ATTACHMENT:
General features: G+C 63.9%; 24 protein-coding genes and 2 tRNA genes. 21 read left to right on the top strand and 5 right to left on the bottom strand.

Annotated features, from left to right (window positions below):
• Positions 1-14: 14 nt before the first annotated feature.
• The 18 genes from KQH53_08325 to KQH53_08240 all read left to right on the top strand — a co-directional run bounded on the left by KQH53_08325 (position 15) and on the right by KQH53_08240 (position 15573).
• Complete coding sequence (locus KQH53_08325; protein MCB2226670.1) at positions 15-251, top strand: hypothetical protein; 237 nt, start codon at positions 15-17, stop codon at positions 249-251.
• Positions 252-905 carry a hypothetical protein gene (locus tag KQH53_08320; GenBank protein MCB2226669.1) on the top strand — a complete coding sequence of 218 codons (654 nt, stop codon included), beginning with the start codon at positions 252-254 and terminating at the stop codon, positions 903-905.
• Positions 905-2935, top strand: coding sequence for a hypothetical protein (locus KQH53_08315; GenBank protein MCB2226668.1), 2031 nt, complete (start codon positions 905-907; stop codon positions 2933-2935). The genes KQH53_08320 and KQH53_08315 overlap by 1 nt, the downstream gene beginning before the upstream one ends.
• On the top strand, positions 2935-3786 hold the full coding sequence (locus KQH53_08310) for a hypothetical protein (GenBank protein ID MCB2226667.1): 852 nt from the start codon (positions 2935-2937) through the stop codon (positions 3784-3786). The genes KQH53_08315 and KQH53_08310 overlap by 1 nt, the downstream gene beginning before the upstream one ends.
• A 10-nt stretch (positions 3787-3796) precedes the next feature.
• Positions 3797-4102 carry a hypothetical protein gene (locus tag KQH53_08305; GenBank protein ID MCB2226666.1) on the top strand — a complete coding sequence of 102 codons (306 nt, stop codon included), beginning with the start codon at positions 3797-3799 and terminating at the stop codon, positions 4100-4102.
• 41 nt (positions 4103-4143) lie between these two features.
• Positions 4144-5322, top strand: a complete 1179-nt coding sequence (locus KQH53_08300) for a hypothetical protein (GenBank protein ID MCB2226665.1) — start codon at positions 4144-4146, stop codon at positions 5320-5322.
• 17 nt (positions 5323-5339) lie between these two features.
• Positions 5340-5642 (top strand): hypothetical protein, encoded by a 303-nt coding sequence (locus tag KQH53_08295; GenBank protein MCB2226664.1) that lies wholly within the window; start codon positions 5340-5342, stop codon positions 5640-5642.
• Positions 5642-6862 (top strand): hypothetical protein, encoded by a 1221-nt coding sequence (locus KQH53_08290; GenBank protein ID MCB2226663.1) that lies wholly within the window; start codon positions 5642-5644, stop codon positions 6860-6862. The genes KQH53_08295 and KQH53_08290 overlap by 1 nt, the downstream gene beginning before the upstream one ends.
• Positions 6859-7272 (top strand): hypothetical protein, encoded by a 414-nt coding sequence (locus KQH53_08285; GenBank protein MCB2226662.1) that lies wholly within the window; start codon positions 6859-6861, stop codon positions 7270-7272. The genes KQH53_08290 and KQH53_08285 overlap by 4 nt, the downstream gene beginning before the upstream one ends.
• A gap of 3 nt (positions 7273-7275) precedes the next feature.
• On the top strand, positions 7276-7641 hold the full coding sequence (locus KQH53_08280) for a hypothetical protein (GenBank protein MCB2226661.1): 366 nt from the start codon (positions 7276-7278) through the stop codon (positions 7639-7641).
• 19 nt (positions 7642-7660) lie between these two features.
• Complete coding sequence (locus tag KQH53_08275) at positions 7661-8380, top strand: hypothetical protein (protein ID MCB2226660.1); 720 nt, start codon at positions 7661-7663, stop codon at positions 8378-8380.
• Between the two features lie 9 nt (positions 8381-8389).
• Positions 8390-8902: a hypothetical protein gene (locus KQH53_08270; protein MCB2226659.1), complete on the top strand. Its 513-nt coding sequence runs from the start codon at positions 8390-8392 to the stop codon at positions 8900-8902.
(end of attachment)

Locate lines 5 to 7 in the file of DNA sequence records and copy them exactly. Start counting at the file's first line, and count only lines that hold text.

• Complete coding sequence (locus KQH53_08325; protein MCB2226670.1) at positions 15-251, top strand: hypothetical protein; 237 nt, start codon at positions 15-17, stop codon at positions 249-251.
• Positions 252-905 carry a hypothetical protein gene (locus tag KQH53_08320; GenBank protein MCB2226669.1) on the top strand — a complete coding sequence of 218 codons (654 nt, stop codon included), beginning with the start codon at positions 252-254 and terminating at the stop codon, positions 903-905.
• Positions 905-2935, top strand: coding sequence for a hypothetical protein (locus KQH53_08315; GenBank protein MCB2226668.1), 2031 nt, complete (start codon positions 905-907; stop codon positions 2933-2935). The genes KQH53_08320 and KQH53_08315 overlap by 1 nt, the downstream gene beginning before the upstream one ends.